Anonymous said...

I agree that it's v difficult to judge out of context, but honestly, 'glory' - I'm sorry but I laughed out loud at that.

It's VERY difficult. I have just finished a novel and I've chickened out, but my mum keeps telling me: 'More SEX, you need more SEX!' How do you deal with that?

S. Kearney said...

Someone has asked about the hugging bears. Yes they are gorgeous and yes it is my own photo, taken in Hyde Park in London. Does anyone know the history of this work? Who did it and who gave it to London? I know, I should've checked out the plaque while I was there!

S. Kearney said...

Flipping heck! Laughed out loud?! I may have to reconsider the word in that case! Does it help to tell you that I know an elderly man who does refer to his "thingy" as his "glory"? No, it's not me! I'm only 38.

Anonymous said...

Hey, I just wanted to add that the fingers like chopsticks has stayed in my head, though at first I didn't believe that anyone would actually have that thought about someone's fingers, but this may be a context thing again. But the more I thought about it the more I liked the image.

I think sex is hard to write because it's so private, and yet you are inviting people to watch. Also it's so common, everyone does it, so it's difficult to make it your own, to find new words that aren't just cliches.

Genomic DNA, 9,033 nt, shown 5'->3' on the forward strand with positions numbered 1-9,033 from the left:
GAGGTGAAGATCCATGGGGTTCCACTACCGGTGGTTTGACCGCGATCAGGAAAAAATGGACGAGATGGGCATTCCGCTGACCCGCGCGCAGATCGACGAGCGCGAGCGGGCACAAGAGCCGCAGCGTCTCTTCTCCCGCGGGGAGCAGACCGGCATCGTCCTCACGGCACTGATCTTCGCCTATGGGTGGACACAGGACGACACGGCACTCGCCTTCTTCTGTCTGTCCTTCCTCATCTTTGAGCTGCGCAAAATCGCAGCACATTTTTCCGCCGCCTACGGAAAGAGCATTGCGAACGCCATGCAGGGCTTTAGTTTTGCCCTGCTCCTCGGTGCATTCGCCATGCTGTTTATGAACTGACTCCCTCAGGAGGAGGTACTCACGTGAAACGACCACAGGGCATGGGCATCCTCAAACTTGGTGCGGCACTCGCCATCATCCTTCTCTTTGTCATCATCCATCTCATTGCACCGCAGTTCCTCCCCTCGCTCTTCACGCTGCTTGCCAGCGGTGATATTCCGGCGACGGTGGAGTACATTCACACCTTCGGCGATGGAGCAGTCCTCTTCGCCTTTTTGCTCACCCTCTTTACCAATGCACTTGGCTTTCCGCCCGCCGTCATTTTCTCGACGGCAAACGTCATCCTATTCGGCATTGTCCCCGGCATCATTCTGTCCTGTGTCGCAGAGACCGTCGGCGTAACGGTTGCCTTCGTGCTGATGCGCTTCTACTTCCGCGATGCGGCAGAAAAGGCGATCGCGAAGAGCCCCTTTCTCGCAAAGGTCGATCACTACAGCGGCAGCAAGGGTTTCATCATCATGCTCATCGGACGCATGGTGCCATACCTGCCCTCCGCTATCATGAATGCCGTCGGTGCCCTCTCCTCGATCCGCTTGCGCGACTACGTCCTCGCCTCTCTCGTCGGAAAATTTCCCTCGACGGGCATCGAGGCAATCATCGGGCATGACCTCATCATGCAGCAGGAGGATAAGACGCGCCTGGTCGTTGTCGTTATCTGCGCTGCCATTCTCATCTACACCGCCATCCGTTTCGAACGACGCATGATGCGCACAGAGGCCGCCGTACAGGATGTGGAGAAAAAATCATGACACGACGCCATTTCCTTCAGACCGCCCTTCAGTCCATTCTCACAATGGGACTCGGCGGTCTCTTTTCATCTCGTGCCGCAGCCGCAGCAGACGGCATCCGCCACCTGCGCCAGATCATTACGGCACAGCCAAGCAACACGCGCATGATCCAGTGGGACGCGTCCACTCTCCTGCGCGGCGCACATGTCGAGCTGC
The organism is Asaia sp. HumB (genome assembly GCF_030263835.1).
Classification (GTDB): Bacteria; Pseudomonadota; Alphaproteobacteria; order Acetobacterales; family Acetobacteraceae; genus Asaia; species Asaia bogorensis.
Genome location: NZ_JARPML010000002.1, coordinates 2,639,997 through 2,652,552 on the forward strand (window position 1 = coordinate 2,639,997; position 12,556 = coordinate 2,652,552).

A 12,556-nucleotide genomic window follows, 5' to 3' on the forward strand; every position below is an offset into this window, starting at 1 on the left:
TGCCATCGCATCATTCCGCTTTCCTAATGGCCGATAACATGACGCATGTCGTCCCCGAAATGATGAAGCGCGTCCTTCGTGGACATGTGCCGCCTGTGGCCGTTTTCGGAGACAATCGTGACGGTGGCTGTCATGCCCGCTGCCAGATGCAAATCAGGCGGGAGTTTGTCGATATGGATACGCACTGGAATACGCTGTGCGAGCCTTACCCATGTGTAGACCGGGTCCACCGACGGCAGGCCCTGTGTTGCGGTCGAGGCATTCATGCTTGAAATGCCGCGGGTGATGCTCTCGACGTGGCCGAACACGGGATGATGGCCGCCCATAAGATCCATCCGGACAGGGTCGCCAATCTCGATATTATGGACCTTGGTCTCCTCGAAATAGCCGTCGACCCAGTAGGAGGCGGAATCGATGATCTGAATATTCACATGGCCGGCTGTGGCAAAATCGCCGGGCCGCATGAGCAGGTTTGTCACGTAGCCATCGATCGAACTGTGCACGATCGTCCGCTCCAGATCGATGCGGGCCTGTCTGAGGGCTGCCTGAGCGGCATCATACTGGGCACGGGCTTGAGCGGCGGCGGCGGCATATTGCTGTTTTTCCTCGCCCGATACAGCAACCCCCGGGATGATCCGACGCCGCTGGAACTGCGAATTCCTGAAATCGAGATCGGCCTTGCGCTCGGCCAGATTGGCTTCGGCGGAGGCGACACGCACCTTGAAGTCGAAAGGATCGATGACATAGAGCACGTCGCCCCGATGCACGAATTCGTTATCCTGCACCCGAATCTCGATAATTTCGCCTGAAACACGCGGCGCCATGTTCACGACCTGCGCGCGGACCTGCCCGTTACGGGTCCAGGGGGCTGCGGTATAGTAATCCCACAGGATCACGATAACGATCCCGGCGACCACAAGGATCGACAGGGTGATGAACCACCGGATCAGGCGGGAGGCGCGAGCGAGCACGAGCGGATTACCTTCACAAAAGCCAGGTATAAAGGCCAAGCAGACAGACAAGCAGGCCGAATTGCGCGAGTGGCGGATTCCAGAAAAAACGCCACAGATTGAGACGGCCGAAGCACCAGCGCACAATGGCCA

Unknown said...

Another vote for nixing the word glory. I do give you lots of credit for posting the excerpt. In my NaNoWriMo novel I wrote a couple of sex scenes but I didn't really go into it much...could be because I knew that several people I know were going to read it...not to mention that it's difficult to write about heterosexual sex because I've never experienced it.

S. Kearney said...

Thanks Zorak,
Glory is not looking so glorious then! That's the other problem with those kinds of scenes; having to put ourselves into our charcters shoes with this kind of thing. Sex we're not used to, etc. I totally relate to what you say about writing about things we haven't experienced. It's like a man writing the scene from a woman's point of view, which I have seen done rather hopelessly.